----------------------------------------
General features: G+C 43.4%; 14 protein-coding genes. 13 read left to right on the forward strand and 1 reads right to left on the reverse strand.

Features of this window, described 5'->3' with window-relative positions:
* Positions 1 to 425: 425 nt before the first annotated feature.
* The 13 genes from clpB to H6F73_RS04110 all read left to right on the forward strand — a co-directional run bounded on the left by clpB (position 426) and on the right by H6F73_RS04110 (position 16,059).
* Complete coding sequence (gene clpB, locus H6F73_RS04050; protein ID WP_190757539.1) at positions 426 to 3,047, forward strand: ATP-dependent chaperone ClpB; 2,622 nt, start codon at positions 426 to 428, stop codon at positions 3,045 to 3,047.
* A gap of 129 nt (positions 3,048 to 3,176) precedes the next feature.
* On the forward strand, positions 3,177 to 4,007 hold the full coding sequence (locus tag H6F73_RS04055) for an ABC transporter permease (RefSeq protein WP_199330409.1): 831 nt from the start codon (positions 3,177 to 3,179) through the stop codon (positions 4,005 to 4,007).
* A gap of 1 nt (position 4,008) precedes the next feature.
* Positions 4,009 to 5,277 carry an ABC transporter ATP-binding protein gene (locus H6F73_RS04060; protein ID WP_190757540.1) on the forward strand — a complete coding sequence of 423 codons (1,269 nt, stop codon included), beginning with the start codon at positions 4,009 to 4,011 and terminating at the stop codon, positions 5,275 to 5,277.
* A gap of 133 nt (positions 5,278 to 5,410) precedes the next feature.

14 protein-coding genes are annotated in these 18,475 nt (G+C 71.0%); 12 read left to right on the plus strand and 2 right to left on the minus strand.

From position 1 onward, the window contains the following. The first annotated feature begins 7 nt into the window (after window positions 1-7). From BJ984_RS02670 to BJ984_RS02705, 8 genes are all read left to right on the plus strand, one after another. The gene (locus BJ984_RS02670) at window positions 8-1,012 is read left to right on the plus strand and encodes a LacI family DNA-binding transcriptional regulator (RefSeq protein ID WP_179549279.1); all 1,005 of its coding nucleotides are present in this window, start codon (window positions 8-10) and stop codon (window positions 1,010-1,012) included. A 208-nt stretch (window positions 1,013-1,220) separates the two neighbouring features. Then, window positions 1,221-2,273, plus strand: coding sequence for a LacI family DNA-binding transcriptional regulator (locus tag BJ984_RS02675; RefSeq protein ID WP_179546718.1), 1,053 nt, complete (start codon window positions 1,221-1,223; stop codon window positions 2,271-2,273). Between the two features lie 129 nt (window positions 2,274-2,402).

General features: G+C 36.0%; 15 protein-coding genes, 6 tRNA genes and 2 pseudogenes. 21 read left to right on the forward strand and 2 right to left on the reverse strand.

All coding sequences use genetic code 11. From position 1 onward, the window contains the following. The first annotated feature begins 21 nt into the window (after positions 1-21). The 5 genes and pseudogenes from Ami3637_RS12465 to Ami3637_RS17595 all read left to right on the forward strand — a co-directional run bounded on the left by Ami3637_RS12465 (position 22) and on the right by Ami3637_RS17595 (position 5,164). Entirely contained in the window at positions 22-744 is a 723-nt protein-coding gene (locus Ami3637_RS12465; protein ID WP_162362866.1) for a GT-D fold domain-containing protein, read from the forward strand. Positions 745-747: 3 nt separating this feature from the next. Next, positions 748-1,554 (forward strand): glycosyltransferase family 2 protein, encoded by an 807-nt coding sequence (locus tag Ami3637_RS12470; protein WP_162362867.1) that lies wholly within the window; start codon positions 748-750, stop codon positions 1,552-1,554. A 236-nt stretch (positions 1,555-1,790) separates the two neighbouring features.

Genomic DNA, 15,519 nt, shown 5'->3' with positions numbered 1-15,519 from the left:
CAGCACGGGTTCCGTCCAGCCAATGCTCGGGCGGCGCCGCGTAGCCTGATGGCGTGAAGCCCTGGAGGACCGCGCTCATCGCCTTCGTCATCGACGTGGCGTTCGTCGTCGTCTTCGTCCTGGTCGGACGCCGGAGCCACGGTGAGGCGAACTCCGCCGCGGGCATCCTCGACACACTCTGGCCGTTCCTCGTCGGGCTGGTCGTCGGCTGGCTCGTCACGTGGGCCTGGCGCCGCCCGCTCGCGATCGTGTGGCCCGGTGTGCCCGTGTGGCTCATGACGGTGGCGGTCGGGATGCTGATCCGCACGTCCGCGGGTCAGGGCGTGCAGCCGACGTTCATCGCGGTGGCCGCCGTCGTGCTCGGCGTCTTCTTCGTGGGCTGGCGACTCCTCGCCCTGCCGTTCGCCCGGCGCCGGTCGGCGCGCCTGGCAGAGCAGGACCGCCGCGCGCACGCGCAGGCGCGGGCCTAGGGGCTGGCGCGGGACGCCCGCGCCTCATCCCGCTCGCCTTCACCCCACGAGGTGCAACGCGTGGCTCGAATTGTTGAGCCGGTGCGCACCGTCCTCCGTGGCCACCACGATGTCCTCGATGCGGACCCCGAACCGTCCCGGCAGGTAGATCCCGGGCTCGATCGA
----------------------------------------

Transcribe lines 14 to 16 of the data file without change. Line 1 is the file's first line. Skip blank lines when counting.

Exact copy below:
All coding sequences use genetic code 11. From position 1 onward, the window contains the following. The first annotated feature begins 21 nt into the window (after positions 1-21). The 5 genes and pseudogenes from Ami3637_RS12465 to Ami3637_RS17595 all read left to right on the forward strand — a co-directional run bounded on the left by Ami3637_RS12465 (position 22) and on the right by Ami3637_RS17595 (position 5,164). Entirely contained in the window at positions 22-744 is a 723-nt protein-coding gene (locus Ami3637_RS12465; protein ID WP_162362866.1) for a GT-D fold domain-containing protein, read from the forward strand. Positions 745-747: 3 nt separating this feature from the next. Next, positions 748-1,554 (forward strand): glycosyltransferase family 2 protein, encoded by an 807-nt coding sequence (locus tag Ami3637_RS12470; protein WP_162362867.1) that lies wholly within the window; start codon positions 748-750, stop codon positions 1,552-1,554. A 236-nt stretch (positions 1,555-1,790) separates the two neighbouring features.

Genomic DNA, 15,519 nt, shown 5'->3' with positions numbered 1-15,519 from the left:
CAGCACGGGTTCCGTCCAGCCAATGCTCGGGCGGCGCCGCGTAGCCTGATGGCGTGAAGCCCTGGAGGACCGCGCTCATCGCCTTCGTCATCGACGTGGCGTTCGTCGTCGTCTTCGTCCTGGTCGGACGCCGGAGCCACGGTGAGGCGAACTCCGCCGCGGGCATCCTCGACACACTCTGGCCGTTCCTCGTCGGGCTGGTCGTCGGCTGGCTCGTCACGTGGGCCTGGCGCCGCCCGCTCGCGATCGTGTGGCCCGGTGTGCCCGTGTGGCTCATGACGGTGGCGGTCGGGATGCTGATCCGCACGTCCGCGGGTCAGGGCGTGCAGCCGACGTTCATCGCGGTGGCCGCCGTCGTGCTCGGCGTCTTCTTCGTGGGCTGGCGACTCCTCGCCCTGCCGTTCGCCCGGCGCCGGTCGGCGCGCCTGGCAGAGCAGGACCGCCGCGCGCACGCGCAGGCGCGGGCCTAGGGGCTGGCGCGGGACGCCCGCGCCTCATCCCGCTCGCCTTCACCCCACGAGGTGCAACGCGTGGCTCGAATTGTTGAGCCGGTGCGCACCGTCCTCCGTGGCCACCACGATGTCCTCGATGCGGACCCCGAACCGTCCCGGCAGGTAGATCCCGGGCTCGATCGA